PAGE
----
RCASA’s Friday Facts: Physical Signs/Symptoms of Abuse

In Outreach, Sexual Assault Awareness on April 9, 2010 at 9:00 am

Friday Facts – Physical Signs/Symptoms of Abuse

Ever wonder why you have vague, non-specific aches and pains?  Stress is one of those things that is reflected in the body in many different ways.  The body releases a hormone in response to stress called cortisone, which in small amounts provides the body with protective measures.  When this hormone goes into overdrive after repeated or cumulative stressors,  it can cause other issues.  Persons who have experienced a traumatic event will exhibit signs and symptoms that may seem unrelated to the event or mimic other disease processes.  According to Helpguide.org, “any situation that leaves you feeling overwhelmed and alone can be traumatic, even if it doesn’t involve physical harm”.

If the event was unexpected, left you feeling powerless, was cruel, and happened in childhood, you are more likely to exhibit physical symptoms.  Most common physical symptoms are insomnia or nightmares, fatigue, racing heartbeat, aches and pains, and muscle tension.   These are NORMAL reactions to an ABNORMAL situation.  However, over time,  especially if the event has not been effectively processed, this heightened sense of awareness can have cumulative effects on the body, leading to high blood pressure, heart disease, digestive symptoms, and fibromyalgia, to name a few.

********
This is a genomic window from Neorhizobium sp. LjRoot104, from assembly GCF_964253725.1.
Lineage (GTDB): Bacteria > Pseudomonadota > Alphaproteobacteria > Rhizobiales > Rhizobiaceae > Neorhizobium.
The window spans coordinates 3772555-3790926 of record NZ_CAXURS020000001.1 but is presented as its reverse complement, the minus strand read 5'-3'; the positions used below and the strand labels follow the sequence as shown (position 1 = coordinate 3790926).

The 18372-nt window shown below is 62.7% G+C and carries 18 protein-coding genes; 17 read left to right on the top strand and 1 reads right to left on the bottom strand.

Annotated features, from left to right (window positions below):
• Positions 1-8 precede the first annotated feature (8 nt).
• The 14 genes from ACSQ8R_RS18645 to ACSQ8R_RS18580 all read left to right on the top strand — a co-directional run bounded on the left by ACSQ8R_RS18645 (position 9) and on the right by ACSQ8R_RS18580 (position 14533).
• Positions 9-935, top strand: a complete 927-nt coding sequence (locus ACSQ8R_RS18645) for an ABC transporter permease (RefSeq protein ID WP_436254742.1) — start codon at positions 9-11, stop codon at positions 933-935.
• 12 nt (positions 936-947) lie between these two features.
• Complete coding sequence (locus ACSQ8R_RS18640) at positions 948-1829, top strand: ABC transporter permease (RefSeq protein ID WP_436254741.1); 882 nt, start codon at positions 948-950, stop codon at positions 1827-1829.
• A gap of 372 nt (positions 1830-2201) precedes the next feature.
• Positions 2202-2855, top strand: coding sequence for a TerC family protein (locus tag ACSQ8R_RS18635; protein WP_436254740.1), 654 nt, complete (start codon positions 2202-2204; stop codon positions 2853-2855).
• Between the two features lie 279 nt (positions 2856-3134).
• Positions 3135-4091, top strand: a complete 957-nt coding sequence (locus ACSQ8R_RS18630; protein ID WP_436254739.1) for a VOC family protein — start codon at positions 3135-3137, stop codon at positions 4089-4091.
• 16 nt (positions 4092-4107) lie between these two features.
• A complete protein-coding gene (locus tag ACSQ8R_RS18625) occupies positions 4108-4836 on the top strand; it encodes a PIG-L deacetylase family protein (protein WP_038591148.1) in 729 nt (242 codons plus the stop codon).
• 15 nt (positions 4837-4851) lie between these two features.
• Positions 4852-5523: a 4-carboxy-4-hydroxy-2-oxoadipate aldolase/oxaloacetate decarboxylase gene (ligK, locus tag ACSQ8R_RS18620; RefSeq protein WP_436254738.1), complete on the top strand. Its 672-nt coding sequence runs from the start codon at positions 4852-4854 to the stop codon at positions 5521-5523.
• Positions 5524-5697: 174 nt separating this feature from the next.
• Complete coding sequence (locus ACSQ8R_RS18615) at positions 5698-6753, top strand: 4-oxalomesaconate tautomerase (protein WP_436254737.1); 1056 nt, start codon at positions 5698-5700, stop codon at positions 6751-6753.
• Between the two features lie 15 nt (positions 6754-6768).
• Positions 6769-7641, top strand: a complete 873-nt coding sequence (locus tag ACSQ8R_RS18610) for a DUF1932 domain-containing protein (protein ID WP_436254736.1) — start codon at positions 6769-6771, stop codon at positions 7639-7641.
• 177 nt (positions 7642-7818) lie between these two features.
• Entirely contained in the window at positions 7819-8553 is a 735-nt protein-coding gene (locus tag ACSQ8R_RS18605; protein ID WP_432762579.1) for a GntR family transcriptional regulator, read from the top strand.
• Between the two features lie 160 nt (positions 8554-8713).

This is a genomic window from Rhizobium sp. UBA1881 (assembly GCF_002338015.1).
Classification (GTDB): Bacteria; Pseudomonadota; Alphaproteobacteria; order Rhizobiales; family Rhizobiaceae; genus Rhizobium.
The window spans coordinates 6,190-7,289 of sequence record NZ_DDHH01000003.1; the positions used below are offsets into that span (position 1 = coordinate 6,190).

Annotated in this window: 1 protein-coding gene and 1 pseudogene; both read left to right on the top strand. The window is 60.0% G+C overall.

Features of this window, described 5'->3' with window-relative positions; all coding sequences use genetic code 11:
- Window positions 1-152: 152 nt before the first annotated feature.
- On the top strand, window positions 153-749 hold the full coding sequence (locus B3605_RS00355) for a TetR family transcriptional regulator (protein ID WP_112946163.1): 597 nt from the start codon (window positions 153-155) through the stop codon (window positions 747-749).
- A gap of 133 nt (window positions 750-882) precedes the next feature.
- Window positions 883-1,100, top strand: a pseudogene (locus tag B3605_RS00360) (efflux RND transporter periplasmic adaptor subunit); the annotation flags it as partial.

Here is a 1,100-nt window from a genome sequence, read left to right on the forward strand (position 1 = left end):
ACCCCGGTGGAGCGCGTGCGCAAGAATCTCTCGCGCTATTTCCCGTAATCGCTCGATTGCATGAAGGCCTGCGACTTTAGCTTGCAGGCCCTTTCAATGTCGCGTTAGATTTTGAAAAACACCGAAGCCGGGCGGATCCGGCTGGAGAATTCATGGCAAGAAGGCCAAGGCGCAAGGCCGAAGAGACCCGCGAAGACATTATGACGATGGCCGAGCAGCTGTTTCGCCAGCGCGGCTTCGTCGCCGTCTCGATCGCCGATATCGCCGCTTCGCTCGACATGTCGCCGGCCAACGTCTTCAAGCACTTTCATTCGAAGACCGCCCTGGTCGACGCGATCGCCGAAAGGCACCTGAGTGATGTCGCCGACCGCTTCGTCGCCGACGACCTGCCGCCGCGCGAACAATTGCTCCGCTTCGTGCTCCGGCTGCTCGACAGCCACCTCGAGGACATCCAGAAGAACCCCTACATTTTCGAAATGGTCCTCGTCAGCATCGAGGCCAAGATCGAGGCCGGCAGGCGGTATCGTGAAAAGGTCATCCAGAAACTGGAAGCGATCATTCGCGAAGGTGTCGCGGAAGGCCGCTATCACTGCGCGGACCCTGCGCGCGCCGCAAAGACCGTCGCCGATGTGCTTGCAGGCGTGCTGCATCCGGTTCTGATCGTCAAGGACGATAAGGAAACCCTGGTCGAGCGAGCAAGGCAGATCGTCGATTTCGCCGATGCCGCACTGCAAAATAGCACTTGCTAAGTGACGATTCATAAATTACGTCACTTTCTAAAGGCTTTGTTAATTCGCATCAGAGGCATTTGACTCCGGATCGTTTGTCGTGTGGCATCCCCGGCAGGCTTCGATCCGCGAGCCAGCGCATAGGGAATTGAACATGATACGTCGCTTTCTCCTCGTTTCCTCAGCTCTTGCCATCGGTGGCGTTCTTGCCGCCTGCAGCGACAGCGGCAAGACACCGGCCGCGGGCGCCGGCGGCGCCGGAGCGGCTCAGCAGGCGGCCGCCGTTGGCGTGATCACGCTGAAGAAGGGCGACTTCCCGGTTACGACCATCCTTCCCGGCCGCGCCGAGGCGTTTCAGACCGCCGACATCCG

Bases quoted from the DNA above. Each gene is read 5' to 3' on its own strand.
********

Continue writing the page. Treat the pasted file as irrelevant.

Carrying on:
The good news is that just as the body uses its defense mechanisms to protect the mind when exposed to trauma¸ the body also has a unique ability to heal itself.  The important thing to remember is that you can’t put a timeline on this healing process.  The first step is recognizing that your body is responding to what has happened to you.  The  next step is to seek help from a qualified mental health professional.  When you have been traumatized, your nervous system keeps you in a state of heightened arousal, causing imbalance in the body.  Keep in mind, healing is not a time-limited phenomenon, it’s a process that differs for each individual.

Here are some tips to help you on the healing journey:

Resist the urge to isolate:  Maintain relationships that are healthy.

Seek support: connect with others who have experienced traumatic events, find a counselor.

Find structure in your daily life: Having routines that include regular times for meals, sleep, exercise, and recreation help keep you grounded.

Pay attention to your physical health: Get regular check-ups, resist the urge to use alcohol or drugs to numb the nervous system reactions – these tend to increase depression and make the trauma symptoms worse.


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